“Is the Lack of Daylight Night?”
(question asked by Arthur McMaster)
Two gunshots in the just-past-twilight mostly-dark:
one & then the next. Close enough to startle
the brown jack nuzzling grass in a nearby patch
yet so distant I can’t determine
if those sounds are rifles in the southern woods
or they’ve come southeast across the river
thundering from rage-squeezed handguns in the inner city:
dueling noblemen in their tricorn hats,
I think, but more likely the young, drunk,
poor, & angry, killing each other without cause &
failing. What I don’t understand is why
I let them disturb me while I sit in shadow.
This isn’t my first entry into night, &
that not the last rabbit I’ll see running away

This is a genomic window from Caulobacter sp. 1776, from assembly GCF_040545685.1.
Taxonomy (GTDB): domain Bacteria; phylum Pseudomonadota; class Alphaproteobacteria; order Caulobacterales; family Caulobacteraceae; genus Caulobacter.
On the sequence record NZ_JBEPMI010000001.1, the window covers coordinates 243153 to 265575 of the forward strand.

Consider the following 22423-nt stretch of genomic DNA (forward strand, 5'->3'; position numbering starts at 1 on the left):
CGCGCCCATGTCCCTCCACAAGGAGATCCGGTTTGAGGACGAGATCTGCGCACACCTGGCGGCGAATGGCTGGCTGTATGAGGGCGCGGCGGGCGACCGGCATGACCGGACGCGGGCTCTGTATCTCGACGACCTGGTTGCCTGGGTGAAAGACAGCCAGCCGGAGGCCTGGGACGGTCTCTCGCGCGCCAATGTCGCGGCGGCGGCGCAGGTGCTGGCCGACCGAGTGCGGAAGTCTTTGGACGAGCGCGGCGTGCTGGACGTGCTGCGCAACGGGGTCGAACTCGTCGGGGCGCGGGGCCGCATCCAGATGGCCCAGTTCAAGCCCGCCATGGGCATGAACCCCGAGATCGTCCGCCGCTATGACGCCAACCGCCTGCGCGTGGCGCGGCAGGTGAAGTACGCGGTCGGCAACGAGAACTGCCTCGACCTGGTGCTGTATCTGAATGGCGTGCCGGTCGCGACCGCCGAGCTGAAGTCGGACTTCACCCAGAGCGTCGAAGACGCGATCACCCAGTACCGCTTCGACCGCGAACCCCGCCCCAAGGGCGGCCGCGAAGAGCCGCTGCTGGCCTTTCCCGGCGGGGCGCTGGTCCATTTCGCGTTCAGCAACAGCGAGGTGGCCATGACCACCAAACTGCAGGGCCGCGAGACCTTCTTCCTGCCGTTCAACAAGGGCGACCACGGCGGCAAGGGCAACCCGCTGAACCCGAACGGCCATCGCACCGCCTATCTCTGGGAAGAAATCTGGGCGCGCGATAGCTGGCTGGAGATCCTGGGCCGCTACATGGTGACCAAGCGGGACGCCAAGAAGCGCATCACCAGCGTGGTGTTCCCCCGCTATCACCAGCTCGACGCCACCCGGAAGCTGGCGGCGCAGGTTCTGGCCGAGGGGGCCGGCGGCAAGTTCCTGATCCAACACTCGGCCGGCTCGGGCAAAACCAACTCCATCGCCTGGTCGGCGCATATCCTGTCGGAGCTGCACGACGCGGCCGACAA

from nothing to the greater nothing
of a place thought safe as nothing ever is.
Ace Boggess is the author of the novel A Song Without a Melody (Hyperborea Publishing, 2016) and two books of poetry, most recently, The Prisoners (Brick Road Poetry Press, 2014). Forthcoming is a third poetry collection: Ultra-Deep Field (Brick Road). His writing has appeared in Harvard Review, Mid-American Review, RATTLE, River Styx, North Dakota Quarterly, and many other journals. He lives in Charleston, West Virginia.